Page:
Add to that the inherent bugginess of computer code, and you’ve got a recipe for insecurity.

“You’re certainly weaker than if you hadn’t built the door before,” said Johns Hopkins cryptology expert Matthew Green. “We don’t know how to write perfect code.”

This debate was touched off by . . .

Continue reading.

UPDATE: Check out this post by Kevin Drum: nitwits at the Washington Post want a magical key that will somehow give the government access to all your data but not affect security otherwise—the thinking of an 8-year-old child.

The US government now wants full access to private data at all times. And the driving force is doubtless the NSA, which does not seem to recognize limits, legal or otherwise. Read this fascinating account by James Bamford of his experience writing about the NSA: long but interesting and illuminating. It’s a lengthy account, but provides quite an interesting view. This section is from the middle of the article:

. . . The discovery that the NSA had been lying to the Church Committee shocked me. But it also gave me the idea to write the first book about the agency. As more and more revelations came out about the NSA’s widespread, illegal eavesdropping activities, I found myself filled with questions. Where did the agency come from? What did it do? How did it operate? Who was watching it? In the summer of 1979, after a year of research, I submitted a proposal to Houghton Mifflin for The Puzzle Palace, and within a few months was awarded a book contract. It was the start of wild ride, taking on an agency so secret that even New Jersey Sen. Bill Bradley told me, at the time, that he had never heard of it.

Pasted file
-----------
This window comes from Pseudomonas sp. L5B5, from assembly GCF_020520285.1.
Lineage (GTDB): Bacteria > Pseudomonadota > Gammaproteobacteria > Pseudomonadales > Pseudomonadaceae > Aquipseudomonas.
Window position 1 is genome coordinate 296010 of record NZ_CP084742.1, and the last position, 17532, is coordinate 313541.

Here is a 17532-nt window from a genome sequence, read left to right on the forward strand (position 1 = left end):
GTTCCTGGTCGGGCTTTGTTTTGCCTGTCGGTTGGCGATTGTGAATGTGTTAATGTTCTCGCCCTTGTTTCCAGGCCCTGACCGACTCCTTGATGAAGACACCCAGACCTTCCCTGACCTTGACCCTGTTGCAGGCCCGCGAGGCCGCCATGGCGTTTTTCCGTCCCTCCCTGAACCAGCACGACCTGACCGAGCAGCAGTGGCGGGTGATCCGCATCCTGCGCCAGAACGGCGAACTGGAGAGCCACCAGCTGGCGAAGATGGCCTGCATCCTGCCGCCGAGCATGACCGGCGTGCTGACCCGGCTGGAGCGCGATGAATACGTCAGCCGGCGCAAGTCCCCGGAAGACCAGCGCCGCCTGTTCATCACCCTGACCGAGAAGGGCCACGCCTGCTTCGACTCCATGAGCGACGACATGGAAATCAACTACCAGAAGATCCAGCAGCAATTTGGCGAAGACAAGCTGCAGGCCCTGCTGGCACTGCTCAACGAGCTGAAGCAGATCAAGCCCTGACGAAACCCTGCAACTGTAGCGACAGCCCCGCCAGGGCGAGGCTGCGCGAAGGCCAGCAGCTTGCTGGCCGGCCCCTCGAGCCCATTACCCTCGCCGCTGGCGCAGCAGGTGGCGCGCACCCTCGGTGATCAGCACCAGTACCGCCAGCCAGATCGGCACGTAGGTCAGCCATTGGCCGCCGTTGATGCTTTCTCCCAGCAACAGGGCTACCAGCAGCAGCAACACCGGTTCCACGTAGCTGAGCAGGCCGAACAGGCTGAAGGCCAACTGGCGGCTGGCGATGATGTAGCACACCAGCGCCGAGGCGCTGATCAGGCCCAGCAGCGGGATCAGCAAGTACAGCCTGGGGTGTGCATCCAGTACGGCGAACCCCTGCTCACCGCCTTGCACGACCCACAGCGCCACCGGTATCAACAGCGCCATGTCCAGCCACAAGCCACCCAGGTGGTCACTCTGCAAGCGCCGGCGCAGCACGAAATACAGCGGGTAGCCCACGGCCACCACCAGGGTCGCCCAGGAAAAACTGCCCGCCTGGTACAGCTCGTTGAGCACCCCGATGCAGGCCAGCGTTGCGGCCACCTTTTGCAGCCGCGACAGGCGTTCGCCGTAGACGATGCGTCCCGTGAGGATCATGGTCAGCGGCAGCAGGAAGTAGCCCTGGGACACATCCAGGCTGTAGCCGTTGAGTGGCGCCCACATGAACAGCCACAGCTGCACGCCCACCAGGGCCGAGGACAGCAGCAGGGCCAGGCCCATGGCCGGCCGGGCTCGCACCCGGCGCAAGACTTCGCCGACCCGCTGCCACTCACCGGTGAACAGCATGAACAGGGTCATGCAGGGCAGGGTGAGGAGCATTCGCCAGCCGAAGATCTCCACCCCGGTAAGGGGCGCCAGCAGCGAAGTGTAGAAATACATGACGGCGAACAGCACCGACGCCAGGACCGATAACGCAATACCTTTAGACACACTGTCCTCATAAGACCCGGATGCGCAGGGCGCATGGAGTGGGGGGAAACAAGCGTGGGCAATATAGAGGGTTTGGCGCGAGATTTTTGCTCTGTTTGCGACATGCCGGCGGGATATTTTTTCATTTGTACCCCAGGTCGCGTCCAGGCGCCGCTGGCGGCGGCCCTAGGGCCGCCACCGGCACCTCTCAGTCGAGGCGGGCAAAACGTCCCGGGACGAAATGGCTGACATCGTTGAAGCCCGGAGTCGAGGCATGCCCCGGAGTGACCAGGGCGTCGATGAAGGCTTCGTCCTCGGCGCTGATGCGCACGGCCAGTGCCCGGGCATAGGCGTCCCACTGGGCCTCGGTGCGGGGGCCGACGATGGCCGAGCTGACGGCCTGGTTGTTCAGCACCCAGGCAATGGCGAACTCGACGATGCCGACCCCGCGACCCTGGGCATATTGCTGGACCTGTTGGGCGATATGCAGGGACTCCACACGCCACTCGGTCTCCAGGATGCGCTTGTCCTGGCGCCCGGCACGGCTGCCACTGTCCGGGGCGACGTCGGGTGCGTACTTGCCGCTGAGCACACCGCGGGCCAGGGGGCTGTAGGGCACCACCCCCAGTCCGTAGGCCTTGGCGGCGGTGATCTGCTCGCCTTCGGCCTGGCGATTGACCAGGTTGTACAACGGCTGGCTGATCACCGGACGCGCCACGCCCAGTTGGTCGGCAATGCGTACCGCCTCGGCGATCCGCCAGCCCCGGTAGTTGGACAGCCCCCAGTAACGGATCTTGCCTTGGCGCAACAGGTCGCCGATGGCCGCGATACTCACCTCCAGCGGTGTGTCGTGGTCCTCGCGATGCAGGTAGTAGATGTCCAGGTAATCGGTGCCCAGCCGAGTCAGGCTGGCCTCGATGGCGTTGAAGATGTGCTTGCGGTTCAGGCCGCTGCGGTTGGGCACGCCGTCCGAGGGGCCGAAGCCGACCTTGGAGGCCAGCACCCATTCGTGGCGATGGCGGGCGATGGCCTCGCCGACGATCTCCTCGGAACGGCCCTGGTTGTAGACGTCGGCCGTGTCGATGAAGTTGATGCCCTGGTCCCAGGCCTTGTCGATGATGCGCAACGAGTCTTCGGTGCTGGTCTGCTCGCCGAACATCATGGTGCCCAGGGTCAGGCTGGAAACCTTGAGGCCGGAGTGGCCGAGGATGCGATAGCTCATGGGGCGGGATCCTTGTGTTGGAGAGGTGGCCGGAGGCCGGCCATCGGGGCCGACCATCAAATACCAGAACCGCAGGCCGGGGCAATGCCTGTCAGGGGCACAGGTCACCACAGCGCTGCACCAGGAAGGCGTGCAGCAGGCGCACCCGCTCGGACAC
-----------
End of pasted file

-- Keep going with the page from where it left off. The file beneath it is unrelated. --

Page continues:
I soon learned that there was one major advantage to being first: The NSA had grown so confident that no one would ever dare to write about it that it had let its guard down. I would occasionally drive up to the agency, park in the executive parking lot, walk in the front door to the lobby, get some coffee and have a seat. All around me were employees from the CIA and foreign intelligence agencies, all waiting to be processed for their NSA visitor’s badge. As I read my paper and sipped my coffee, I quietly listened to them chat away about signals intelligence operations, new listening posts, cooperative agreements, and a host of other topics. No one ever asked who I was or why I was there. In the parking lot, I copied the license plate numbers of the dozen cars parked closest to the front entrance, then ran the numbers at the registry of motor vehicles. The result was a Who’s Who of the NSA’s leadership, as well as the liaison officers from America’s so-called Five Eyes surveillance partners: England, Canada, Australia, and New Zealand.

By the summer of 1981, I had also won several significant legal battles with the agency. As a result of an out-of-court settlement, the NSA was forced to give me a tour of the agency, detail the entire structure of its internal organization to me, and provide me interviews with senior officials. Even though the agency was virtually immune from the Freedom of Information Act, I managed to find a loophole that allowed me access to more than 6,000 pages of internal documents. I even worked out an agreement whereby they would provide me with an office in the agency for a week to go through the 6,000 pages. But then the NSA got its revenge—when they handed me the 6,000 pages, they were all out of order, as if they had been shuffled like a new deck of cards. Nothing in the Freedom of Information Act, it turns out, requires collation. The hostility became so intense that the director, Adm. Bobby Ray Inman, accused me of using a “hostage approach” in my battle to force the agency to give me documents and interviews.

But the NSA knew nothing about one of my biggest finds, which took place on the campus of the Virginia Military Institute. Nicknamed “the West Point of the South,” VMI housed the papers of William F. Friedman, a founder of both the NSA and of American cryptology. The NSA’s own auditorium is named after him. Yet Friedman had soured on the agency by the time he retired, and deliberately left his papers to a research library at VMI to get them as far away from the NSA as possible.